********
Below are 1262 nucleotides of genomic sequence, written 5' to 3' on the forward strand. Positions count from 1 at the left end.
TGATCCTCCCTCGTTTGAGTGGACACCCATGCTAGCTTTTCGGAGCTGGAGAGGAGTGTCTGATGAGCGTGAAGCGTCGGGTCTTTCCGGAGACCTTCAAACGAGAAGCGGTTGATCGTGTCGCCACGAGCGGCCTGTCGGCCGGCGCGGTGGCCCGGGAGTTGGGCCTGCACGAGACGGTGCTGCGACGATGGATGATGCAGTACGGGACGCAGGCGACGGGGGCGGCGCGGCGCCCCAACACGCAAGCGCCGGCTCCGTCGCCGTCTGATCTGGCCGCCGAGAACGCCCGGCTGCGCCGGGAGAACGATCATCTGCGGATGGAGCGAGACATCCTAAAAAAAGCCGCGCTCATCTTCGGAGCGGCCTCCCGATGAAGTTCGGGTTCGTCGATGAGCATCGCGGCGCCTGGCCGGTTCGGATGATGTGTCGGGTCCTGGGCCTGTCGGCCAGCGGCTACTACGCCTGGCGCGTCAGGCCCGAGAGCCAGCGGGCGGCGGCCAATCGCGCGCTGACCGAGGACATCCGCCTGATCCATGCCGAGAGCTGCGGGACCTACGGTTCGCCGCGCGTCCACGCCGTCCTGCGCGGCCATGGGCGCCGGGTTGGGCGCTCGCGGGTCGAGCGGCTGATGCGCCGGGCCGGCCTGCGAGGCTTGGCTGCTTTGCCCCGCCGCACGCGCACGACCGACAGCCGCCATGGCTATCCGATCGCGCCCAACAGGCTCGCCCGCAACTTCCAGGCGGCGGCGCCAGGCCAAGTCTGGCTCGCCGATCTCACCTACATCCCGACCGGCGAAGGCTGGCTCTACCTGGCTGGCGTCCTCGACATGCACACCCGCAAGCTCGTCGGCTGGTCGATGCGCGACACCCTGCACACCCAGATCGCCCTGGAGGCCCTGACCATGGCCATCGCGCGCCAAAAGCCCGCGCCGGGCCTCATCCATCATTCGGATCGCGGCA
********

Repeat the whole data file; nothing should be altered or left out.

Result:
Below are 1262 nucleotides of genomic sequence, written 5' to 3' on the forward strand. Positions count from 1 at the left end.
TGATCCTCCCTCGTTTGAGTGGACACCCATGCTAGCTTTTCGGAGCTGGAGAGGAGTGTCTGATGAGCGTGAAGCGTCGGGTCTTTCCGGAGACCTTCAAACGAGAAGCGGTTGATCGTGTCGCCACGAGCGGCCTGTCGGCCGGCGCGGTGGCCCGGGAGTTGGGCCTGCACGAGACGGTGCTGCGACGATGGATGATGCAGTACGGGACGCAGGCGACGGGGGCGGCGCGGCGCCCCAACACGCAAGCGCCGGCTCCGTCGCCGTCTGATCTGGCCGCCGAGAACGCCCGGCTGCGCCGGGAGAACGATCATCTGCGGATGGAGCGAGACATCCTAAAAAAAGCCGCGCTCATCTTCGGAGCGGCCTCCCGATGAAGTTCGGGTTCGTCGATGAGCATCGCGGCGCCTGGCCGGTTCGGATGATGTGTCGGGTCCTGGGCCTGTCGGCCAGCGGCTACTACGCCTGGCGCGTCAGGCCCGAGAGCCAGCGGGCGGCGGCCAATCGCGCGCTGACCGAGGACATCCGCCTGATCCATGCCGAGAGCTGCGGGACCTACGGTTCGCCGCGCGTCCACGCCGTCCTGCGCGGCCATGGGCGCCGGGTTGGGCGCTCGCGGGTCGAGCGGCTGATGCGCCGGGCCGGCCTGCGAGGCTTGGCTGCTTTGCCCCGCCGCACGCGCACGACCGACAGCCGCCATGGCTATCCGATCGCGCCCAACAGGCTCGCCCGCAACTTCCAGGCGGCGGCGCCAGGCCAAGTCTGGCTCGCCGATCTCACCTACATCCCGACCGGCGAAGGCTGGCTCTACCTGGCTGGCGTCCTCGACATGCACACCCGCAAGCTCGTCGGCTGGTCGATGCGCGACACCCTGCACACCCAGATCGCCCTGGAGGCCCTGACCATGGCCATCGCGCGCCAAAAGCCCGCGCCGGGCCTCATCCATCATTCGGATCGCGGCA